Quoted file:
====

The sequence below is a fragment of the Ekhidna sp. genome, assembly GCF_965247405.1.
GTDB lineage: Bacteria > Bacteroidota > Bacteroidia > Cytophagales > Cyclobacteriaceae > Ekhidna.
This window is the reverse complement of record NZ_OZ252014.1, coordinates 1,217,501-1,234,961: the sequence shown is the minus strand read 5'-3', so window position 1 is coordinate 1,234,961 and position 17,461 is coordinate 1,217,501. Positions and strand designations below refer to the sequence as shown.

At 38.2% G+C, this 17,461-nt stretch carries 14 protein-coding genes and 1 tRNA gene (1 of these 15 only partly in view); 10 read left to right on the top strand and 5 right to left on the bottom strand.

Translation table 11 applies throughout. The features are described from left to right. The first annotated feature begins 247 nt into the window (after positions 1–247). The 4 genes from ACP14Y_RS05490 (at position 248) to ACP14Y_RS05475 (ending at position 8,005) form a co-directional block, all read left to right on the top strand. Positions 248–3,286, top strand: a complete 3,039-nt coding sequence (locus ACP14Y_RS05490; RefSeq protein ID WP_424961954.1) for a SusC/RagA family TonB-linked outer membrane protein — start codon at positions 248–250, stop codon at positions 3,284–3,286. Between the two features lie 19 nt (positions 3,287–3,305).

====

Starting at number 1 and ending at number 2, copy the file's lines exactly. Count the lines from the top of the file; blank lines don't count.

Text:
The sequence below is a fragment of the Ekhidna sp. genome, assembly GCF_965247405.1.
GTDB lineage: Bacteria > Bacteroidota > Bacteroidia > Cytophagales > Cyclobacteriaceae > Ekhidna.